You can email Philippa at pkelly@calshakes.org, or post below to ask her a question.

Share

Volunteer Spotlight: Sam Hsu

Sam Hsu

Sam two-timing us as a volunteer at the Episcopal Community Services SummerTini event.

Sam is a longtime volunteer usher at the Bruns Amphitheater. He’s originally from Taiwan but he now lives in Fremont and claims to have the ability to “nap anywhere.” Sam is an active volunteer at several other Bay Area nonprofit organizations. Volunteering at Cal Shakes is, according to Sam, participating in “outreach to the community and four fun-filled weeknights during the extended summer months.”

Read on to learn more about Sam!

Describe a memorable experience you’ve had volunteering at Cal Shakes. I was selling raffle tickets and interrupting patrons’ dinners, and a few of them offered me food! Of course I graciously accepted.

Do you have any special holiday plans? What kind of holiday traditions does your family like to do in celebration? Well, we’re Asian, so the tradition is to go out and eat. But this year I’m taking mom to visit some of the grandkids at Disneyworld.​

What play—or plays— are you most looking forward to seeing at Cal Shakes in 2014? I’d have to say A Raisin in the Sun and Pygmalion because the non-Shakespeare plays seem just a little bit special in this context, and they’ve always been great fun.​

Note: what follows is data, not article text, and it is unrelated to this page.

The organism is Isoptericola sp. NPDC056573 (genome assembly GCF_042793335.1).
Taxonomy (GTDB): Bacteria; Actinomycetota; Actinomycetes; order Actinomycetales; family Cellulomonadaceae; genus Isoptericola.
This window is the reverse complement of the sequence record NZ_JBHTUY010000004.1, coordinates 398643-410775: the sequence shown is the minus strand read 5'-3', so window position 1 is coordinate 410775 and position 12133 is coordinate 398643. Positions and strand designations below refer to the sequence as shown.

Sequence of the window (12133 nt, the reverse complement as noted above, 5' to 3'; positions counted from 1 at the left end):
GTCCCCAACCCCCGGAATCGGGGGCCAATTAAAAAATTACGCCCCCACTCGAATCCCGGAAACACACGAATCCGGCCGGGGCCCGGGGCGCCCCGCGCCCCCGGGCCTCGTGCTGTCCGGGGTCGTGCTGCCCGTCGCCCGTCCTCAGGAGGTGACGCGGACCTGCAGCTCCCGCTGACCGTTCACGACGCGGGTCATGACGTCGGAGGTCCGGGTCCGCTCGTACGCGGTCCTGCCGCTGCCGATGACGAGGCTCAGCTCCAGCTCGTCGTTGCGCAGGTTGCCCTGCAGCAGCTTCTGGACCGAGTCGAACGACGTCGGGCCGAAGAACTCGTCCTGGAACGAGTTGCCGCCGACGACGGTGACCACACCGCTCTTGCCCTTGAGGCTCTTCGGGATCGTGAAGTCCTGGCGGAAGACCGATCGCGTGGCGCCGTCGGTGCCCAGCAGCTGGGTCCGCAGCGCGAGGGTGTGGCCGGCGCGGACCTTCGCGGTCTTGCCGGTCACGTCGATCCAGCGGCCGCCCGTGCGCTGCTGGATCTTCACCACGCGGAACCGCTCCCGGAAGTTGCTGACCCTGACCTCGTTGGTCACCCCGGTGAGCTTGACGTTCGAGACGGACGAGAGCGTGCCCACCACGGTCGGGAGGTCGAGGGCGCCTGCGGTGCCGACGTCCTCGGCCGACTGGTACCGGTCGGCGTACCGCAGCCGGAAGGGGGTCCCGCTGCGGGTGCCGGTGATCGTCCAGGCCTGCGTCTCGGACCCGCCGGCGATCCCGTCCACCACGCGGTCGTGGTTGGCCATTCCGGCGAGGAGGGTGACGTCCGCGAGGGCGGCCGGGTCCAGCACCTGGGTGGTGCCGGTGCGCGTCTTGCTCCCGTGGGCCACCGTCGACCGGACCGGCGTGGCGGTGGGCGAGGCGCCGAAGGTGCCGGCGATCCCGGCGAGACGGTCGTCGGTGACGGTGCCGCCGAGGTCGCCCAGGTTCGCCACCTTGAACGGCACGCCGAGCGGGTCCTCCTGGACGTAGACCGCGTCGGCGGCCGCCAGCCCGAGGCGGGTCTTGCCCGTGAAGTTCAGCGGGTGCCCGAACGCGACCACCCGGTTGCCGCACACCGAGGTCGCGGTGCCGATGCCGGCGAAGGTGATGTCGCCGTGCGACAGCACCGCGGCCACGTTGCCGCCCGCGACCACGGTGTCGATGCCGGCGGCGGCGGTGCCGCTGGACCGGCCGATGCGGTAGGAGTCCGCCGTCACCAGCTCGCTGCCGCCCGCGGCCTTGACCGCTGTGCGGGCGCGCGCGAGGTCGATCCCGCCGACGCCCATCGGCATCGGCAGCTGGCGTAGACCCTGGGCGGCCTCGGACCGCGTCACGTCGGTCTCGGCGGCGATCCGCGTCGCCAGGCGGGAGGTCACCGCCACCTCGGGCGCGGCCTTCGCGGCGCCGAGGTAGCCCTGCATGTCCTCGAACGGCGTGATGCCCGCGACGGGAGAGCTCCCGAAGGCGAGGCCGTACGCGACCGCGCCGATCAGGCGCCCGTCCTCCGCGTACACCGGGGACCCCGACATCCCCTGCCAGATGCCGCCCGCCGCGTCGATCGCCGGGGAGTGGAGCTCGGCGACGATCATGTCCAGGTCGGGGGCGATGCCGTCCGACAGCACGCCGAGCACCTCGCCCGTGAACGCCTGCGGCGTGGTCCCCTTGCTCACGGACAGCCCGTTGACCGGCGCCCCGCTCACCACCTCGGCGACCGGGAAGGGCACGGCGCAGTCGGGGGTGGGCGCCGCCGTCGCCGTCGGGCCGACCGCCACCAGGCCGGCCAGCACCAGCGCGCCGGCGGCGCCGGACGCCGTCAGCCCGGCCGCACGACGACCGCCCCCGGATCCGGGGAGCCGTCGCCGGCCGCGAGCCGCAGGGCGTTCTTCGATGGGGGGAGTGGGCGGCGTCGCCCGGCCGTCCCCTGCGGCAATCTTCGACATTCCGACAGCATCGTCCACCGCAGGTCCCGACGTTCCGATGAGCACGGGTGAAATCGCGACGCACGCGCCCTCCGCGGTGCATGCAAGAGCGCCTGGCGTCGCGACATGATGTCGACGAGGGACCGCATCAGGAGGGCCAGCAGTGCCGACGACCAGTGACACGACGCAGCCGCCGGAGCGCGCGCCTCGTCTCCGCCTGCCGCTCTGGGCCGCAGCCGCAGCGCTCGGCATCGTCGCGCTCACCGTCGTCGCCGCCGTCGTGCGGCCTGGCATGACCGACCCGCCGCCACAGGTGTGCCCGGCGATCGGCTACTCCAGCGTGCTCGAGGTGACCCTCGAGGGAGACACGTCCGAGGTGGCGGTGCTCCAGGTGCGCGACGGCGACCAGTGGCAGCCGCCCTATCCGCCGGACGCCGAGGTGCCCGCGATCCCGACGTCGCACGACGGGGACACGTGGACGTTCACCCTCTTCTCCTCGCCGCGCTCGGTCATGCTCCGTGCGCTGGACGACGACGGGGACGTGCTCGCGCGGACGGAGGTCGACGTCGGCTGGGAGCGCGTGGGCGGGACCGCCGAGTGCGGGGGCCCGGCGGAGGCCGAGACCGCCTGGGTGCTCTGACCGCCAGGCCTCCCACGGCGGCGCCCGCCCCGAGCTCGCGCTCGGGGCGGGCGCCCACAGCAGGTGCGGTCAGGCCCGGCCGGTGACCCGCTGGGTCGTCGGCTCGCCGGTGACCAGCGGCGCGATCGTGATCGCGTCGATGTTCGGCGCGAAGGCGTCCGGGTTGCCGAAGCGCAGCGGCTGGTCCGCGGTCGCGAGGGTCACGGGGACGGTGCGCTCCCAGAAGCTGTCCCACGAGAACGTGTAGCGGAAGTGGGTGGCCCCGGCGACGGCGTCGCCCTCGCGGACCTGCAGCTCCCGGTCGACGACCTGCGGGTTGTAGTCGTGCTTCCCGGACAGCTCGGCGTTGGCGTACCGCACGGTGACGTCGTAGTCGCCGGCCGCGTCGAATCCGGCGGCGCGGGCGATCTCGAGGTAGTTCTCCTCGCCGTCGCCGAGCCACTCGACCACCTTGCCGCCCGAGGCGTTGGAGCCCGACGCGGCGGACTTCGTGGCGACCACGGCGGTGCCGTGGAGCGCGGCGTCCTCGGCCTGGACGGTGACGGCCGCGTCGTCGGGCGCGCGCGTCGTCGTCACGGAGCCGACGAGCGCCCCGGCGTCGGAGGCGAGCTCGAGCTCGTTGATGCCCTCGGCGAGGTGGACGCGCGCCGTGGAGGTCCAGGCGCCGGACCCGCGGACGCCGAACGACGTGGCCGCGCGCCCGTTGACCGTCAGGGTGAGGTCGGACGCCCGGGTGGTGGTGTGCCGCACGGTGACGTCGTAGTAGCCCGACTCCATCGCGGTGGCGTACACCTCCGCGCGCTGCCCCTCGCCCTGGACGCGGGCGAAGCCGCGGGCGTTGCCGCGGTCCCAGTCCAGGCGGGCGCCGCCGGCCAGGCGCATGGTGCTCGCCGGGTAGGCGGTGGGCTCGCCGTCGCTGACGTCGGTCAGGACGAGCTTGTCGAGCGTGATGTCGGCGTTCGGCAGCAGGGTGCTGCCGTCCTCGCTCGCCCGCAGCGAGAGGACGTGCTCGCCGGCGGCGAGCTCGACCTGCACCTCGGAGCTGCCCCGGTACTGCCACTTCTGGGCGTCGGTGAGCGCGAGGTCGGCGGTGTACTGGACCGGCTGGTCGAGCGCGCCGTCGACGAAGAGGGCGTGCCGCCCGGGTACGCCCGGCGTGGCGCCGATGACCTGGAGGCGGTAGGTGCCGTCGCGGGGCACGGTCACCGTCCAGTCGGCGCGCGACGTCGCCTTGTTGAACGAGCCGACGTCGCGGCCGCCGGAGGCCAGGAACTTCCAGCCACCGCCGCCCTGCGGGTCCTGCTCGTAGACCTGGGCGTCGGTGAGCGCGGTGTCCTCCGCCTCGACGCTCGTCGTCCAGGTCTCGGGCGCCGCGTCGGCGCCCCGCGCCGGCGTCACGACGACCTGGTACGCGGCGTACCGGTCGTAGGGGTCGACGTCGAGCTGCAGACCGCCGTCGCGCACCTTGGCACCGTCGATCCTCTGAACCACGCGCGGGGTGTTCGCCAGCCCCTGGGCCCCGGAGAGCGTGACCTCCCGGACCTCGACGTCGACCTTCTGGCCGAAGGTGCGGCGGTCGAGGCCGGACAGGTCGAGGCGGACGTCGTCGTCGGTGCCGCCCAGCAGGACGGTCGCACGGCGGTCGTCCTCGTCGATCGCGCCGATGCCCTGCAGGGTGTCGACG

Who would you cast to play yourself in the movie of your life? Jackie Chan…Underlying almost everything I do is a bit of slapstick and humor, and a touch of cluelessness.

Sam, thank you for being an important part of our Cal Shakes family!

Volunteers are a vital part of our Cal Shakes community. With over 1,000 volunteers, our volunteer corps represents a wide and diverse demographic. Our volunteers hail from throughout the Bay Area, San Francisco to Pleasant Hill, to across the state, from Grass Valley to Los Angeles. They are mothers and daughters, fathers and sons, coworkers and friends. Volunteering with California Shakespeare Theater can be a great opportunity to experience and learn new things, spend time with family and friends, earn high school credit, fulfill community service requirements, see great theater for free, and, most importantly, pay it forward in the spirit of volunteerism. There are many ways to lend a hand at Cal Shakes, and signing up is easy.

Interested in volunteering? Click here to register; once your application has been approved, you will be able to sign up for ushering dates and will be notified of other opportunities.

Share